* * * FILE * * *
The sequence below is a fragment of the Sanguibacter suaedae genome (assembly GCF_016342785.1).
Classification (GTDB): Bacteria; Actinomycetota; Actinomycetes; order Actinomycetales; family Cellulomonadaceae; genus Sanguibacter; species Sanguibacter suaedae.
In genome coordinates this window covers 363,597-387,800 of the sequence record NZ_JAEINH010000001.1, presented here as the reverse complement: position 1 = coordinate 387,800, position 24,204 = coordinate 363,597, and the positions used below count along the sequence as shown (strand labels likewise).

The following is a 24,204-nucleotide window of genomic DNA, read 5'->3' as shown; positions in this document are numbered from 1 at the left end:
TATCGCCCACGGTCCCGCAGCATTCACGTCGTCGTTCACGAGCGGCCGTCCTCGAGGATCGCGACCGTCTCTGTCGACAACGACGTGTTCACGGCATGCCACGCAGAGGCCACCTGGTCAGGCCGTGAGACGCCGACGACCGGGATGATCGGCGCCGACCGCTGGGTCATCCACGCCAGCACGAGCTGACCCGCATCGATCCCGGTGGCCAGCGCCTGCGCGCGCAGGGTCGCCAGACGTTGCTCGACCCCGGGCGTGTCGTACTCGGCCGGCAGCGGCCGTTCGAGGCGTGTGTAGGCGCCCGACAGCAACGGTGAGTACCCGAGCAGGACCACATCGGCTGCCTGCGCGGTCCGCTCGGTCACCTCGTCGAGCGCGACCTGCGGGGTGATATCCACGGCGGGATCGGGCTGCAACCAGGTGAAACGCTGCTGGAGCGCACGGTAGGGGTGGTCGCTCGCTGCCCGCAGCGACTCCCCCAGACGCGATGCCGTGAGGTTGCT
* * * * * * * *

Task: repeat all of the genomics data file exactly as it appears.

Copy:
The sequence below is a fragment of the Sanguibacter suaedae genome (assembly GCF_016342785.1).
Classification (GTDB): Bacteria; Actinomycetota; Actinomycetes; order Actinomycetales; family Cellulomonadaceae; genus Sanguibacter; species Sanguibacter suaedae.
In genome coordinates this window covers 363,597-387,800 of the sequence record NZ_JAEINH010000001.1, presented here as the reverse complement: position 1 = coordinate 387,800, position 24,204 = coordinate 363,597, and the positions used below count along the sequence as shown (strand labels likewise).

The following is a 24,204-nucleotide window of genomic DNA, read 5'->3' as shown; positions in this document are numbered from 1 at the left end:
TATCGCCCACGGTCCCGCAGCATTCACGTCGTCGTTCACGAGCGGCCGTCCTCGAGGATCGCGACCGTCTCTGTCGACAACGACGTGTTCACGGCATGCCACGCAGAGGCCACCTGGTCAGGCCGTGAGACGCCGACGACCGGGATGATCGGCGCCGACCGCTGGGTCATCCACGCCAGCACGAGCTGACCCGCATCGATCCCGGTGGCCAGCGCCTGCGCGCGCAGGGTCGCCAGACGTTGCTCGACCCCGGGCGTGTCGTACTCGGCCGGCAGCGGCCGTTCGAGGCGTGTGTAGGCGCCCGACAGCAACGGTGAGTACCCGAGCAGGACCACATCGGCTGCCTGCGCGGTCCGCTCGGTCACCTCGTCGAGCGCGACCTGCGGGGTGATATCCACGGCGGGATCGGGCTGCAACCAGGTGAAACGCTGCTGGAGCGCACGGTAGGGGTGGTCGCTCGCTGCCCGCAGCGACTCCCCCAGACGCGATGCCGTGAGGTTGCT